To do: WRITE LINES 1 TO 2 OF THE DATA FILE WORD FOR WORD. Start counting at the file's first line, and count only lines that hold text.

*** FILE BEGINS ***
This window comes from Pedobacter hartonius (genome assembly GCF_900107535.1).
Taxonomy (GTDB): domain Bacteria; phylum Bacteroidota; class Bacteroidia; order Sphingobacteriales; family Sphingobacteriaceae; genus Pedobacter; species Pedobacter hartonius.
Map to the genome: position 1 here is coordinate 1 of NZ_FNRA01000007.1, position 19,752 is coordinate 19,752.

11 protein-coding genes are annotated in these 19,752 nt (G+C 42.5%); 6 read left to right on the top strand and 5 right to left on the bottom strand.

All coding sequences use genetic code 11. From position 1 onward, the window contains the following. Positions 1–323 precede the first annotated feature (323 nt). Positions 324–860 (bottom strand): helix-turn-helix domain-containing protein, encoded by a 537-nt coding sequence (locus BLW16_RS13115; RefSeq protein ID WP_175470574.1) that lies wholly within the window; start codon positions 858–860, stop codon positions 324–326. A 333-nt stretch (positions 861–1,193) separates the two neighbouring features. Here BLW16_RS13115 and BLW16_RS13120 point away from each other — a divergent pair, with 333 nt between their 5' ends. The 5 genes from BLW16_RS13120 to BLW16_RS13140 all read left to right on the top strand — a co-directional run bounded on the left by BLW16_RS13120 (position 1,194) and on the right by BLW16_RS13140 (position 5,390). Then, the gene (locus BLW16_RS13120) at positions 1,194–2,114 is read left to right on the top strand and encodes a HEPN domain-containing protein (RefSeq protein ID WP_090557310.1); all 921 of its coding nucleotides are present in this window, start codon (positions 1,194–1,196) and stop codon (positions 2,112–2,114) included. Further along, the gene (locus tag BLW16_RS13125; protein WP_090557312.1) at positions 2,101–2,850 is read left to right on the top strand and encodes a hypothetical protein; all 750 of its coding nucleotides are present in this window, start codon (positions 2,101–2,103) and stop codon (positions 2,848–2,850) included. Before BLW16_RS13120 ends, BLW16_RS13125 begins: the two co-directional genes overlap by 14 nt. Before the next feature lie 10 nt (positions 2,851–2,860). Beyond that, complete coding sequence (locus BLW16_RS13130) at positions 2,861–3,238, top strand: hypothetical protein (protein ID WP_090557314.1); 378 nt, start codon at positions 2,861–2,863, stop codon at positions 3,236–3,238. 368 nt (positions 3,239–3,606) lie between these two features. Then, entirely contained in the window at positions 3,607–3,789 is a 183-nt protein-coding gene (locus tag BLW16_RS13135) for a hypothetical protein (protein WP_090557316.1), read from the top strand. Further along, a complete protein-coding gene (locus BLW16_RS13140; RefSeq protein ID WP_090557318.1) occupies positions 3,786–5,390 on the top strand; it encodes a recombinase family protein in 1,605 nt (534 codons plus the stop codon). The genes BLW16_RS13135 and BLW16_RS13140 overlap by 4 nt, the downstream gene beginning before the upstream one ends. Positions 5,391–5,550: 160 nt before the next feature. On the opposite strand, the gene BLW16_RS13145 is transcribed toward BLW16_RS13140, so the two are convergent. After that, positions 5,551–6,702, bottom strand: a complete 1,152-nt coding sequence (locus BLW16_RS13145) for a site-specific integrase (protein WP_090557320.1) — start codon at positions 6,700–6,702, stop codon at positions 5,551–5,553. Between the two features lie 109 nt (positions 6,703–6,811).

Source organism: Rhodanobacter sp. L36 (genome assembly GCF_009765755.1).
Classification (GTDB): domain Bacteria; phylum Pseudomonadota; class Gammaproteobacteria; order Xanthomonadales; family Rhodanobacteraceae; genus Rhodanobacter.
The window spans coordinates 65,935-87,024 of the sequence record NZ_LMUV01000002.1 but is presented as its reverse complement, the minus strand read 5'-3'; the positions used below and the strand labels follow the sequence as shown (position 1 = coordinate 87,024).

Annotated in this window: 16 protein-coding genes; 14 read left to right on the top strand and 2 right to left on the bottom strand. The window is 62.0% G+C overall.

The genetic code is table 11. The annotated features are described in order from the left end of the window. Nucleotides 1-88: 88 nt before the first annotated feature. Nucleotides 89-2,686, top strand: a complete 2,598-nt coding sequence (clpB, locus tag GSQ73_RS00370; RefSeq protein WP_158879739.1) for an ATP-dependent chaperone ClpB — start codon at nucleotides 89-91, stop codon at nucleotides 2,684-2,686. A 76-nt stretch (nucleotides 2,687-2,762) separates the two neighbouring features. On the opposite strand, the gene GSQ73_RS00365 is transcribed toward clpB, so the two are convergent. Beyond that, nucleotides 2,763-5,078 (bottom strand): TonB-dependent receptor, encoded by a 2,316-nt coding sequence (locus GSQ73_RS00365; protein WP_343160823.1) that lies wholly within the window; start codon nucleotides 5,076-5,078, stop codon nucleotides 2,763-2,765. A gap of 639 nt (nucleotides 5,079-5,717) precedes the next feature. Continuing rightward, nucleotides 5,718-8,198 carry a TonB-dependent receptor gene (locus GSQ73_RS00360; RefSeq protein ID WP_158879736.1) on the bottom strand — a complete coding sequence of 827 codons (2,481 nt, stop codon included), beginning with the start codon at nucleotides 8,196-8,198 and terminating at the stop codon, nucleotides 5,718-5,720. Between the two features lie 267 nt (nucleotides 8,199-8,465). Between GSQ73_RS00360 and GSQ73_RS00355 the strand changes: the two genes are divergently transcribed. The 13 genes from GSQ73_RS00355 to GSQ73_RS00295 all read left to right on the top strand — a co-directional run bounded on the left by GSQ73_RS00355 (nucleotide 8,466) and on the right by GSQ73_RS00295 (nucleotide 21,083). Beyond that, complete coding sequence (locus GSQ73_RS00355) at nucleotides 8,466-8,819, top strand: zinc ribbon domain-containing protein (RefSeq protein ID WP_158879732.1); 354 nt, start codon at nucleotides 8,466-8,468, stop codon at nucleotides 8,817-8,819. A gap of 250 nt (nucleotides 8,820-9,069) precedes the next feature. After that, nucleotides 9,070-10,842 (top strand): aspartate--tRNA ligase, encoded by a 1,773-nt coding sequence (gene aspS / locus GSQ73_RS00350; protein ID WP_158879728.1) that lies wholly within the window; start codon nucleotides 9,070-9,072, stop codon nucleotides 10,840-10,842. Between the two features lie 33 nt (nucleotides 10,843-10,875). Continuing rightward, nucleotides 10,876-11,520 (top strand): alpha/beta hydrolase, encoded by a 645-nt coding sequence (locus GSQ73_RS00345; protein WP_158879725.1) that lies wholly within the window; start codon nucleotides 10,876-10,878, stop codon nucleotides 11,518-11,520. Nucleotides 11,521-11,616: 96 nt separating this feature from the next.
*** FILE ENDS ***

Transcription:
This window comes from Pedobacter hartonius (genome assembly GCF_900107535.1).
Taxonomy (GTDB): domain Bacteria; phylum Bacteroidota; class Bacteroidia; order Sphingobacteriales; family Sphingobacteriaceae; genus Pedobacter; species Pedobacter hartonius.